Large-Scale True Triaxial Apparatus for Geophysical Studies in Fractured Rock

The study of fractured rock masses in the laboratory remains challenging because of the large specimen sizes and bulky loading systems that are required. This article presents the design, structural analysis, and operation of a compact and self-reacting true triaxial device for fractured rock. The frame subjects a 50 cm by 50 cm by 50 cm fractured rock specimen to a maximum stress of 3 MPa along three independent axes. Concurrent measurements include long-wavelength P-wave propagation, passive acoustic emission monitoring, deformations, and thermal measurements. The device can accommodate diverse research, from rock mass properties and geophysical fractured rock characterizations, to coupled hydro-chemo-thermo-mechanical processes, drilling, and grouting. Preliminary wave propagation data gathered under isotropic and anisotropic stress conditions for an assembly of 4,000 rock blocks demonstrate the system’s versatility and provide unprecedented information related to long-wavelength propagation in fractured rock under various stress anisotropies.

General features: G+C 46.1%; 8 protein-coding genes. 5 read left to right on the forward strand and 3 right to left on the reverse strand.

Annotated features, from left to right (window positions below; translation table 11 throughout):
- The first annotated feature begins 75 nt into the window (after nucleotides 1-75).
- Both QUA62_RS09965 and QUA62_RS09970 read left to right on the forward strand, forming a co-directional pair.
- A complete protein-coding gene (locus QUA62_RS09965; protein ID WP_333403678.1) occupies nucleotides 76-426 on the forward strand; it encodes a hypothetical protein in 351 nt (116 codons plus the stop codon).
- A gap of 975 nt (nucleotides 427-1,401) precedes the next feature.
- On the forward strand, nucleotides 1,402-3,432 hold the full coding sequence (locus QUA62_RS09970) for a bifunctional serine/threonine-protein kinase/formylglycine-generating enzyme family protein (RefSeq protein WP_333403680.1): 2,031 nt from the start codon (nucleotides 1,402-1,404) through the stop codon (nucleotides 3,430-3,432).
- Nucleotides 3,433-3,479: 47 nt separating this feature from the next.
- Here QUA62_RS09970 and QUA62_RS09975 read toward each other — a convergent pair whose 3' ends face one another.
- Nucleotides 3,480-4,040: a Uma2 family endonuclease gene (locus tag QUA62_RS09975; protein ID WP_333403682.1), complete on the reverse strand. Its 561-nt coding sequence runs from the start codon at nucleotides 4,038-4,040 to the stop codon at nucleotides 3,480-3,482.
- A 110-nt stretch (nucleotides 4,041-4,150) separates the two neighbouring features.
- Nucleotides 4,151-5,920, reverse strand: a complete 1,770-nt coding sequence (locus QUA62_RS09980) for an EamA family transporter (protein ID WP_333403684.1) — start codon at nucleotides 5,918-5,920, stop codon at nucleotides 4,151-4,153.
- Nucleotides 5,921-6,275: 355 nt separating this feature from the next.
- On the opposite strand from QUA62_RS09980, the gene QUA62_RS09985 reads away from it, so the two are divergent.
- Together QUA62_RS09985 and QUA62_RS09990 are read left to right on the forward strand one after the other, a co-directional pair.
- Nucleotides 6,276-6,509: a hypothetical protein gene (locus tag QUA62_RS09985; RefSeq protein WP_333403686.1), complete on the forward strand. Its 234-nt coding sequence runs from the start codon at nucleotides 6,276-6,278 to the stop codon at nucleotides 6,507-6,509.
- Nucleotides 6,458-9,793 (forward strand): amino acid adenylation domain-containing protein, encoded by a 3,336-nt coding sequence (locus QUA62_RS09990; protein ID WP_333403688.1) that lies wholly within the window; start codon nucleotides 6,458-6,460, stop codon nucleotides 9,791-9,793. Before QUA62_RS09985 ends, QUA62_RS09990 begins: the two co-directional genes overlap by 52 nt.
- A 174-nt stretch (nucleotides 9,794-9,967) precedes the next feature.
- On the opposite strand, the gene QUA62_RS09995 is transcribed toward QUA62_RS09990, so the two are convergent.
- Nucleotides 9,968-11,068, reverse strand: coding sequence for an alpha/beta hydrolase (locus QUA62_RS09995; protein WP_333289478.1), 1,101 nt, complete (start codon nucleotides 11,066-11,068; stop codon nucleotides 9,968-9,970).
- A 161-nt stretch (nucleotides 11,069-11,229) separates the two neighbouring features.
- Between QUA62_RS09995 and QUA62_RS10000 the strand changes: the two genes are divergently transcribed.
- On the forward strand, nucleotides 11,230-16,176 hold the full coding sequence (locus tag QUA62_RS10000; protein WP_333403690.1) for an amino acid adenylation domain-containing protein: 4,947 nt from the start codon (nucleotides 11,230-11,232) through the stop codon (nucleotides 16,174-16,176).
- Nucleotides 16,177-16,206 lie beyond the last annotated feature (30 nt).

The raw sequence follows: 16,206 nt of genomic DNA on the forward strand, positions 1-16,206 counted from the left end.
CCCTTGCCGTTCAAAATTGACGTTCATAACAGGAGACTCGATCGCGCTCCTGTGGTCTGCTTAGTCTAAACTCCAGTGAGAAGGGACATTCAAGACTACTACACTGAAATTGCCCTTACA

Garcia AV, Rached RM, Santamarina JC (2018) Large-Scale True Triaxial Apparatus for Geophysical Studies in Fractured Rock. Geotechnical Testing Journal 41: 20170144. Available:

Financial support for this research was provided by the KAUST endowment. The authors would like to thank Gabrielle Abelskamp for her assistance with editing this manuscript.

ASTM International

Geotechnical Testing Journal


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